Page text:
TSS started migrating to Google Drive in 2016, mainly to take advantage of many expanded features that Drive offers above and beyond what we could do with a Windows File Server (Network Files). Drive allows us to share and collaborate on documents with whomever we like, access those documents from anywhere (not just on a TSS campus), and use whatever device we want (phone, tablet, Mac) rather than being restricted to just a Windows PC.
That all being said, Drive still has drawbacks. It's cumbersome to move files around inside of deep folder structures. It's annoying to open non-Google formatted documents (like ActivInspire FlipCharts, Microsoft Publisher files, or Photoshop images), because you have to download them and then later re-upload them. It's also hard to work with media stored in Drive if you're trying to create a slideshow of photos or edit video files into a movie. There's also no easy way to create copies of template folders and their contents. What many of us really want is a Drive folder on our computer's desktop that behaves just like a Network file share, but that offers the collaboration and access that we get from Google Drive on the web.
Google has just released a new application that does this and it's called Drive File Stream. While it's still in the testing phase at time of writing, we've been offered early access to try it out. So far, it's performed very well for the early adopters who have been using it for the past couple weeks. This article will cover how to download, install, and use Drive File Stream. File Stream should not be confused with Drive Desktop Sync, a similar product that many of you have already installed. If you're already running Drive Desktop Sync, your can run File Stream alongside it.
Installing Drive Stream
2. After downloading the installer, it will show up in your Downloads folder. Double-click on it to run the installer.
3. The installer will spend a few minutes downloading files and installing them. After installation, you'll be prompted for your TSS Google account credentials:
4. You'll also have to agree to give File Stream a bunch of different permissions, which File Stream needs in order to work properly.
Introduction to Drive File Stream
Drive File Stream is an application that runs all the time when your computer is turned on. It's visible as a small square icon emblazoned with a triangular Drive logo in the System Tray, in the bottom right-hand corner of your screen:
If you open up a new Windows Explorer window and click on 'This PC' in the sidebar, you'll see Google Drive File Stream visible with the drive letter G: (har har)
If you open up Google Drive and start browsing around, it should look pretty familiar. Every folder you can normally see in Google Drive will be visible inside Drive File Stream, along with their contents.
If you double-click on a file, it will open in the Windows default app. In the example below, if I double-click on an JPEG image file, it opens in the Windows photo viewer. If you double-click on a Google Doc, it will open a new tab in your default web browser to view the document.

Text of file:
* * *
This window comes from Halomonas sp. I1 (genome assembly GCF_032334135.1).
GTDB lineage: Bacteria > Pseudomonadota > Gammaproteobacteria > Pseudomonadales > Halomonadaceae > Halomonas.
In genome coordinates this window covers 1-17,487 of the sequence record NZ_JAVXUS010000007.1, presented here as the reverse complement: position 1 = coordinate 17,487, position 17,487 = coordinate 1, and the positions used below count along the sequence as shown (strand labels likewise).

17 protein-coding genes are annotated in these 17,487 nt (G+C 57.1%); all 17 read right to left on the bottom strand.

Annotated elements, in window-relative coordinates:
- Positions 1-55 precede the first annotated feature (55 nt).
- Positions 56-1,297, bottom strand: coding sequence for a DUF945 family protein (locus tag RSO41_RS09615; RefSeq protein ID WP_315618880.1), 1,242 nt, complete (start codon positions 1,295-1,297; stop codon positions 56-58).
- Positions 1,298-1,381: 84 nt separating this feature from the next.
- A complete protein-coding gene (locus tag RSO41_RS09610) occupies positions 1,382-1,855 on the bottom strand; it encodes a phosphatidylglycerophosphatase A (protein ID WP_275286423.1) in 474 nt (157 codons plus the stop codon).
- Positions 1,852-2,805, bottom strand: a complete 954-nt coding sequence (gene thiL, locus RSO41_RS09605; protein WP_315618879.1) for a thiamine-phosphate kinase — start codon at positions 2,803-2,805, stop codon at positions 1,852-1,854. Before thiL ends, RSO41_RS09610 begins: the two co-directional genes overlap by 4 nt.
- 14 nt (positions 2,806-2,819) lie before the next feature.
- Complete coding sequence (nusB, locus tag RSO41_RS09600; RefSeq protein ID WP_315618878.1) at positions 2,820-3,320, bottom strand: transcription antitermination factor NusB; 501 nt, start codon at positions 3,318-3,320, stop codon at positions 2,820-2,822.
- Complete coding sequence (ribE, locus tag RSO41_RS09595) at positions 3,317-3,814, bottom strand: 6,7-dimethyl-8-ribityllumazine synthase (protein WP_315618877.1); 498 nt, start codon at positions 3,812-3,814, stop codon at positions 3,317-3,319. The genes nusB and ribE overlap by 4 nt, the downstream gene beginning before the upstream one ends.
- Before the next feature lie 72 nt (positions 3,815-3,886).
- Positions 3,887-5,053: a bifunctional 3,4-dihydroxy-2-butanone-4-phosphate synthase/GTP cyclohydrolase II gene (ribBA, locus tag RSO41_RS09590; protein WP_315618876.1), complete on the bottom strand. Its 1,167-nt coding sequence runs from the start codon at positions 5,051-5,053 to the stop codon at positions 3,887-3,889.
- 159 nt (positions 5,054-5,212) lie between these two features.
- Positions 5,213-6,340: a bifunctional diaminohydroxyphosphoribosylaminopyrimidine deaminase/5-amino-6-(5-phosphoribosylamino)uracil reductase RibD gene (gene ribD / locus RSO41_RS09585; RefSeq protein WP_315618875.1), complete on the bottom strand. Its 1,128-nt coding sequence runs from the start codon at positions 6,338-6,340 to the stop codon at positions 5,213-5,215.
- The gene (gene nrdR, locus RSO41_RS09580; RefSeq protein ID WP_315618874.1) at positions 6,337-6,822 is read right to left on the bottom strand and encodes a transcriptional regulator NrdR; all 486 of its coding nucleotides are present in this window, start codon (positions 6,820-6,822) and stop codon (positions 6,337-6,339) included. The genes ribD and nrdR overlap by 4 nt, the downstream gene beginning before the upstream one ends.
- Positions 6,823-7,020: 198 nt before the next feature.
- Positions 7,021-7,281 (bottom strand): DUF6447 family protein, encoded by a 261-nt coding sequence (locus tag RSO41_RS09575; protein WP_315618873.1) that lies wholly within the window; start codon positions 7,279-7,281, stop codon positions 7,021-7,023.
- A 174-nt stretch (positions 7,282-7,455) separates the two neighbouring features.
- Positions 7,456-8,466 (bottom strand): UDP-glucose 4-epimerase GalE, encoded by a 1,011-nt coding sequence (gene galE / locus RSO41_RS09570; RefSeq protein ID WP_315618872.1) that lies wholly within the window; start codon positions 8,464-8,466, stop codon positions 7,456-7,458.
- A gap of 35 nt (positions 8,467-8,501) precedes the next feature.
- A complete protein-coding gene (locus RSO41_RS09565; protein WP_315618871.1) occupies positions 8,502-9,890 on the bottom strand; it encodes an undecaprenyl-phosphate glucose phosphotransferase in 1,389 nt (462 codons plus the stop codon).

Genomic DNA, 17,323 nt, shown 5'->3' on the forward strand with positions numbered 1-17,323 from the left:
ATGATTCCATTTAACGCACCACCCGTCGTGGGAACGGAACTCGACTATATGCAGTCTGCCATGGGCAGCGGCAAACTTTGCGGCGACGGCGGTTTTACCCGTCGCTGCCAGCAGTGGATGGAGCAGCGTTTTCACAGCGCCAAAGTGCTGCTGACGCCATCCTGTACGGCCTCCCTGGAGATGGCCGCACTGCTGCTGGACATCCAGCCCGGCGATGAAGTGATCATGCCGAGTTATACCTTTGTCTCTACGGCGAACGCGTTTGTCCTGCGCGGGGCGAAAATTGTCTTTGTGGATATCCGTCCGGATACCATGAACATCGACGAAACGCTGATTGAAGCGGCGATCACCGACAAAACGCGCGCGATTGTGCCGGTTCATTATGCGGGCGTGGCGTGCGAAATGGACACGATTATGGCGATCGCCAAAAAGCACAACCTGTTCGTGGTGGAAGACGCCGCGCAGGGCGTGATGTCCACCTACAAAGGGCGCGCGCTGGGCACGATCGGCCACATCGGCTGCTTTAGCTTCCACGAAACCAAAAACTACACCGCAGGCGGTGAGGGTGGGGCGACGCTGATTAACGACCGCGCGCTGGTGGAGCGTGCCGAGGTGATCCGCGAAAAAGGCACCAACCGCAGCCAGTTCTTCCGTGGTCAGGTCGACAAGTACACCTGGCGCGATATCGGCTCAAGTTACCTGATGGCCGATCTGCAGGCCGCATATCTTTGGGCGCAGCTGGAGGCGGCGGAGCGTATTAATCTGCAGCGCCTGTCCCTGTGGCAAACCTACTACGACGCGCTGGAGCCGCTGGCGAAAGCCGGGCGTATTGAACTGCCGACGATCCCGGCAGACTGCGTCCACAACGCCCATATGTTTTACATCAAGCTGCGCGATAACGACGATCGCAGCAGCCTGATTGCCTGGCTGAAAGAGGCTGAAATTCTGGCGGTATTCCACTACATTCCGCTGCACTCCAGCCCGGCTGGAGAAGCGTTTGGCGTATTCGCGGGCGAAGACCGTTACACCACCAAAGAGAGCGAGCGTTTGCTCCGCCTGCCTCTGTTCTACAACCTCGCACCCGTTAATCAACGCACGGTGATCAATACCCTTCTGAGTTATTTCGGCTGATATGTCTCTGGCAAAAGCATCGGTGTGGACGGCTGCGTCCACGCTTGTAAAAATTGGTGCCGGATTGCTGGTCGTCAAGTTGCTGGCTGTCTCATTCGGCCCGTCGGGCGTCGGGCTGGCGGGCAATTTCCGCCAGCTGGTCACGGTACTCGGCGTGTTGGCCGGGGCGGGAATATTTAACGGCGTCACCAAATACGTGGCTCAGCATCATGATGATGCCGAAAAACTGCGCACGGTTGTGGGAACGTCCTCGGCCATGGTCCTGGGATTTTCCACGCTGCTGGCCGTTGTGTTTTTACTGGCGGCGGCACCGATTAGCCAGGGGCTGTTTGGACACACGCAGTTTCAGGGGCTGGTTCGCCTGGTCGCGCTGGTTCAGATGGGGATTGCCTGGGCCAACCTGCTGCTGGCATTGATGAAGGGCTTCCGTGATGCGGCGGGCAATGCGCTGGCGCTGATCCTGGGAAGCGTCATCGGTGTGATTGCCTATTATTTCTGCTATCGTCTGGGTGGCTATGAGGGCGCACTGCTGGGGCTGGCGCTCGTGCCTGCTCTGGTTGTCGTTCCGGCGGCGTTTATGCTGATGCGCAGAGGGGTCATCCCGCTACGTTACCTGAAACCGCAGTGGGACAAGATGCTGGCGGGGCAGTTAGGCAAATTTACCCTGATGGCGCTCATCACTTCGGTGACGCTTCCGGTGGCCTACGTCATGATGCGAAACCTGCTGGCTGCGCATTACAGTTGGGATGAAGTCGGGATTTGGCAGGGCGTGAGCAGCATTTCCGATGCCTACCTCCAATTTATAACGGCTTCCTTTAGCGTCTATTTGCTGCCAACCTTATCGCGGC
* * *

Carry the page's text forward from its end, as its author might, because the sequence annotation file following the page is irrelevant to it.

Likewise, any changes you make to a Drive Stream folder will be synced to Google Drive. If you copy a PDF from your desktop into a Drive File Stream folder, that file will be copied up to Google Drive. If you delete a file or folder in File Stream, that file/folder will be disappear from Google Drive. This is important to remember: changes you make to your Drive File Stream will affect anyone else who has access to the same files in Google Drive. If you delete it in Drive File Stream, you delete it for EVERYONE.
Offline Access to Drive Files
Drive File Streams treats your Google Drive like a shared Windows Network Drive (like Network Files). Your documents and files are still being stored on Google's servers, NOT on your PC. This is the big difference between Drive File Stream and Drive Desktop Sync: Desktop Sync has to download copies of all the files, which makes it slow and also can take up tons of space on your computer's hard disk. Drive File Stream, by contrast, runs much more quickly because it's streaming your files from Google, not storing local copies of them. This is an important distinction because just like the Google Drive website, if you don't have an internet connection, Drive File Stream won't give you access to your documents.
If you need to make a file or folder available offline (maybe you're travelling and want to get some work done on the road), you do still have that option. If you right-click on a file or folder, you'll see a Drive File Stream option in the menu. If you hover over it, you'll get an option to make that file/folder available offline:
Who Should Install Drive File Stream?
It's actually easier to answer the reverse version of that question: who shouldn't install Drive File Stream? If you're feeling comfortable using Google Drive now, if you don't use applications like Publisher and ActivInspire, if you don't do a lot of travel for work...if this sounds like you, then you probably will be fine without using File Stream.
If, however, you're doing a lot of folder management and manipulation (Registration), if you're often working from the road (TLC Faculty), if you use ActivInspire (Journeys teachers), if you're using Microsoft Publisher frequently (Journeys PreK and FieldEd), then Drive File Stream will probably make your life easier. Also, if you're already using Drive Desktop Sync a lot, I definitely recommend switching to Drive File Stream, as it's better and easier in almost every way.
If you have questions or would like assistance installing or using Drive File Stream, send a helpdesk ticket to the IT department and we'll be glad to come help you out.
If you'd like to watch a demonstration of Drive File Stream, check out this video below. The File Stream demo starts at the 44-minute mark: